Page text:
The gist of Mr. Adams and Mr. Adler's opinions upon which Dairy America relies is that the binder covered the pre-August 11, 2005 transit loads. Mr. Fossler's opinions, referenced by this Court, addressed standard practice for ocean cargo insurance, not a legal interpretation of the binder and policy. Dairy America fails to substantiate their reliance on Mr. Adams and Mr. Adler's opinions to unwind summary judgment. NY Marine and Southern Marine correctly note that this Court considered Mr. Adams and Mr. Adler's opinions on summary judgment and that Dairy America offers nothing new to support their opinions.
Dairy America's Expectations
To oppose summary judgment, Dairy America argued that it was entitled to binder coverage that it reasonably expected, that is, coverage for all loads in transit as of August 11, 2005. To address this argument, this Court explained:
Dairy America points to no meaningful authority that it is entitled to rely on its expected coverage. There is no evidence that Dairy America's controller Ms. McAbee or anyone else at Dairy America read the binder. The evidence is that Dairy America relied on Gallagher. In fact, Ms. McAbee declares Dairy America “relied” on Gallagher and N.Y. Marine/Southern Marine “to explain the limitations and exclusions of such coverage.”Purported reliance on N.Y. Marine and Southern Marine is misplaced in that Gallagher acted as Dairy America's broker.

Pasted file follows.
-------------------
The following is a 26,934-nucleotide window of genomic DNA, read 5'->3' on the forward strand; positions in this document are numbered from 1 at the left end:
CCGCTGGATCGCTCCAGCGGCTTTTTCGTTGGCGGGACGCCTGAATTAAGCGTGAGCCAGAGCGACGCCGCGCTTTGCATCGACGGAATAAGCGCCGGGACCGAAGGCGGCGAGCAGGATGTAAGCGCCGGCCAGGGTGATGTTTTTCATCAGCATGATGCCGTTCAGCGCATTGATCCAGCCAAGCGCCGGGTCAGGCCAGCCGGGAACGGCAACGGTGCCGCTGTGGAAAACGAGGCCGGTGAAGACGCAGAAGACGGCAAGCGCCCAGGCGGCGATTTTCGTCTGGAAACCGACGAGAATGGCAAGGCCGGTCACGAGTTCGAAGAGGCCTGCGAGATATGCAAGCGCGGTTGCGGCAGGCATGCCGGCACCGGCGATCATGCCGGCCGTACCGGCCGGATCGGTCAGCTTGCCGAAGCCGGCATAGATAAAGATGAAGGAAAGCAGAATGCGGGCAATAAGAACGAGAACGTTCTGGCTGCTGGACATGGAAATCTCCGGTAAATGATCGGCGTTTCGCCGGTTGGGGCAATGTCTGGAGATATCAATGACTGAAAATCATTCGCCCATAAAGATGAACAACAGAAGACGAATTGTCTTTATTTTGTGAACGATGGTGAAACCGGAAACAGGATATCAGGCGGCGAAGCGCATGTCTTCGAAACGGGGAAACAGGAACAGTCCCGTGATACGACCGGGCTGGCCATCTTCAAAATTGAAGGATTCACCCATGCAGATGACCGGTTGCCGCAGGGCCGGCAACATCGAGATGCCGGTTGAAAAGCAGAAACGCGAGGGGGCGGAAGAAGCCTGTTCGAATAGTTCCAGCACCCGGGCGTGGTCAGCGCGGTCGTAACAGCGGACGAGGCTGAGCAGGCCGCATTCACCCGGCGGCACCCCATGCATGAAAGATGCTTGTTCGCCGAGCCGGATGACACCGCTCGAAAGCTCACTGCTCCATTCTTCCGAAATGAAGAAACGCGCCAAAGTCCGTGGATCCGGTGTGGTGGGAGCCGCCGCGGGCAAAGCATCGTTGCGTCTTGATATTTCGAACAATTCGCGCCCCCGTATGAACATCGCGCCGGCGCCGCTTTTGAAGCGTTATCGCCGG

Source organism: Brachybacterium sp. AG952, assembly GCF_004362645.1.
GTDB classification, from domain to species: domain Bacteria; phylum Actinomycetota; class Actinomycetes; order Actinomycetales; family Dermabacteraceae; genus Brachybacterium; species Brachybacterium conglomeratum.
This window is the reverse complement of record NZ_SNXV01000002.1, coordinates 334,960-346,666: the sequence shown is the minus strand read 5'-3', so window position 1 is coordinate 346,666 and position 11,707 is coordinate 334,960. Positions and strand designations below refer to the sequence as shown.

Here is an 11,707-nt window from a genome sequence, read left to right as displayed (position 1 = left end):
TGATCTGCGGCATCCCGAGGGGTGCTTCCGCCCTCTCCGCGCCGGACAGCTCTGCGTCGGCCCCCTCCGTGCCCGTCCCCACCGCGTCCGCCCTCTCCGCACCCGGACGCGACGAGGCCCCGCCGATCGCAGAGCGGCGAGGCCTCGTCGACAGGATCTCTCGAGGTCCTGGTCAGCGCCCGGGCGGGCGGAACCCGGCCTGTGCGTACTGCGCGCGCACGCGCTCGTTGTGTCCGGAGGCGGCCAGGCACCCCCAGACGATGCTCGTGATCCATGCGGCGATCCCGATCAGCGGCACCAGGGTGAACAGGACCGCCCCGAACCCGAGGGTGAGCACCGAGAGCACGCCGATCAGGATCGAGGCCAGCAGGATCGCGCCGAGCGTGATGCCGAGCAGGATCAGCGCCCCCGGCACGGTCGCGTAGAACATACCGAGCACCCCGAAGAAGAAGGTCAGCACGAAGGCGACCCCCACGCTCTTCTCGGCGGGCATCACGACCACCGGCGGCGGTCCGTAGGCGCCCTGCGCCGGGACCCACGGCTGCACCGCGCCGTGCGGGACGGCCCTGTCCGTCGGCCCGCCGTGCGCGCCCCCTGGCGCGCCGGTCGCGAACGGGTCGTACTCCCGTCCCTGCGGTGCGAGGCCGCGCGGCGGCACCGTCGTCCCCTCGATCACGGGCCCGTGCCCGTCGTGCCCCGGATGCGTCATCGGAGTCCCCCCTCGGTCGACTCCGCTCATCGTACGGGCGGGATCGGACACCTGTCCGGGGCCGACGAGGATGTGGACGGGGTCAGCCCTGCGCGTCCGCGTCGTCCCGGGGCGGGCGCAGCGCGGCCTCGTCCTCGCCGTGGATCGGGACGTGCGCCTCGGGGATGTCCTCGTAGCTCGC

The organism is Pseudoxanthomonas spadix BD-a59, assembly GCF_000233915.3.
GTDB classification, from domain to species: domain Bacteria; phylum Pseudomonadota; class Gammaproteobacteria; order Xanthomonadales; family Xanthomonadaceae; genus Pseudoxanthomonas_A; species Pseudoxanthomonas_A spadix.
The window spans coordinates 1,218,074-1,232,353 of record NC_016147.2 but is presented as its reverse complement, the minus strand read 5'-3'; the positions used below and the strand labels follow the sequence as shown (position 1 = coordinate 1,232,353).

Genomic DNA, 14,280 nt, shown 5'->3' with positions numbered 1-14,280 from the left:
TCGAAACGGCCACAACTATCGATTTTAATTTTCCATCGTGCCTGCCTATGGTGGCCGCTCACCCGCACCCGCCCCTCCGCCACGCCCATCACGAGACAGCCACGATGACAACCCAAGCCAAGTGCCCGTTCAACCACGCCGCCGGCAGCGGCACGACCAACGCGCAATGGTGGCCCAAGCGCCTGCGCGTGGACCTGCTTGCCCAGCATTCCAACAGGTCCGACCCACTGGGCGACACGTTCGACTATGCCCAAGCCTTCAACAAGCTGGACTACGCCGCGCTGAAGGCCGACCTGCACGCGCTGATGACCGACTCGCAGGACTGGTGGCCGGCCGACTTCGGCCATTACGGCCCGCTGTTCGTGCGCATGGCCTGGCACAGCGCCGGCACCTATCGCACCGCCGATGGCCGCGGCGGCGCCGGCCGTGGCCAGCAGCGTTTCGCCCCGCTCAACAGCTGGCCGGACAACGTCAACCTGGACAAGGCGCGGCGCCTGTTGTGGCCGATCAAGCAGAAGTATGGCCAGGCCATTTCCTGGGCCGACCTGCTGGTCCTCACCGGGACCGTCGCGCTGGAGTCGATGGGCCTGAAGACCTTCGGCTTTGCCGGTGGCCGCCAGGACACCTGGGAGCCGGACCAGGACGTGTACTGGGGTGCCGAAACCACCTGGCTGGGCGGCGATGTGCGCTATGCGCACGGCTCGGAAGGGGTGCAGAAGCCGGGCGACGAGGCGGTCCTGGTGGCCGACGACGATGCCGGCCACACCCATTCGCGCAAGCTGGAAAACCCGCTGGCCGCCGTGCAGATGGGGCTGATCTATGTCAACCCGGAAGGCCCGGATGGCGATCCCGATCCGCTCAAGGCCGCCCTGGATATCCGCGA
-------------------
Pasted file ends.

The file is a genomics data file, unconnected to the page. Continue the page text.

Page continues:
To support reconsideration, Dairy America argues that the evidence supports a “reasonable inference” that “Dairy America must have read and relied on the binder to understand” that the binder covered all milk powder in transit. NY Marine and Southern Marine respond that this “Court carefully considered the relationship between the parties and concluded correctly that Dairy America offered no meaningful authority that it was entitled to rely on New York Marine or Southern Marine ‘to explain the limitations and exclusions of its coverage.’ ”
Dairy America's points regarding testimony of its controller Jean McAbee (“Ms.McAbee”) add nothing. Dairy America failed to support its position that it was entitled to rely on coverage it expected despite whether Ms. McAbee or anyone else at Dairy America read the binder. The import of the evidence was that Dairy America relied on its broker Gallagher regarding coverage in the absence of N.Y. Marine and Southern Marine's direct communication and negotiation with Dairy America. Comments regarding Ms. McAbee's failure to read the binder address Dairy America's reliance on Gallagher and nothing more. Whether Ms. McAbee read the binder creates no issue of material fact to defeat summary judgment.